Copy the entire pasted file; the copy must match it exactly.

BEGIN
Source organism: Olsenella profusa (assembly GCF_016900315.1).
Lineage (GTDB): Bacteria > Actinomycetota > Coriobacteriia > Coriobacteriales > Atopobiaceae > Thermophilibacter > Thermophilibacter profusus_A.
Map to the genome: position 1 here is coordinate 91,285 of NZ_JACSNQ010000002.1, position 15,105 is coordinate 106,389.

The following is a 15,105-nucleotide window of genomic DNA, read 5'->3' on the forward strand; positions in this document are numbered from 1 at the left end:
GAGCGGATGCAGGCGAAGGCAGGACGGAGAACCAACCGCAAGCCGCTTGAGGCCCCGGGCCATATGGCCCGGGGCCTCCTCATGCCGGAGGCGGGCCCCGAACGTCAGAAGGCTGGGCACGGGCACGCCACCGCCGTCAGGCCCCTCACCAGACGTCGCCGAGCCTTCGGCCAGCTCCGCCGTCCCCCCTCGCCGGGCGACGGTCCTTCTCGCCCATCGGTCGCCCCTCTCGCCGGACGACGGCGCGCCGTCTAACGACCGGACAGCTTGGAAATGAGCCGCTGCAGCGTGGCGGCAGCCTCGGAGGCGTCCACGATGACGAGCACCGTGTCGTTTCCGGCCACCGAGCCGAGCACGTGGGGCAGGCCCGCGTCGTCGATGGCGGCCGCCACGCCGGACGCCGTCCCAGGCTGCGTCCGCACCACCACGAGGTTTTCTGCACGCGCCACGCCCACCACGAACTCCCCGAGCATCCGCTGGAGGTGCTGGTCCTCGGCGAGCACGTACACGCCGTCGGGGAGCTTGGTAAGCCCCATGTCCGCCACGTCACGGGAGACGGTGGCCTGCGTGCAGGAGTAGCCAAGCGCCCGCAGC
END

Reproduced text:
Source organism: Olsenella profusa (assembly GCF_016900315.1).
Lineage (GTDB): Bacteria > Actinomycetota > Coriobacteriia > Coriobacteriales > Atopobiaceae > Thermophilibacter > Thermophilibacter profusus_A.
Map to the genome: position 1 here is coordinate 91,285 of NZ_JACSNQ010000002.1, position 15,105 is coordinate 106,389.

The following is a 15,105-nucleotide window of genomic DNA, read 5'->3' on the forward strand; positions in this document are numbered from 1 at the left end:
GAGCGGATGCAGGCGAAGGCAGGACGGAGAACCAACCGCAAGCCGCTTGAGGCCCCGGGCCATATGGCCCGGGGCCTCCTCATGCCGGAGGCGGGCCCCGAACGTCAGAAGGCTGGGCACGGGCACGCCACCGCCGTCAGGCCCCTCACCAGACGTCGCCGAGCCTTCGGCCAGCTCCGCCGTCCCCCCTCGCCGGGCGACGGTCCTTCTCGCCCATCGGTCGCCCCTCTCGCCGGACGACGGCGCGCCGTCTAACGACCGGACAGCTTGGAAATGAGCCGCTGCAGCGTGGCGGCAGCCTCGGAGGCGTCCACGATGACGAGCACCGTGTCGTTTCCGGCCACCGAGCCGAGCACGTGGGGCAGGCCCGCGTCGTCGATGGCGGCCGCCACGCCGGACGCCGTCCCAGGCTGCGTCCGCACCACCACGAGGTTTTCTGCACGCGCCACGCCCACCACGAACTCCCCGAGCATCCGCTGGAGGTGCTGGTCCTCGGCGAGCACGTACACGCCGTCGGGGAGCTTGGTAAGCCCCATGTCCGCCACGTCACGGGAGACGGTGGCCTGCGTGCAGGAGTAGCCAAGCGCCCGCAGC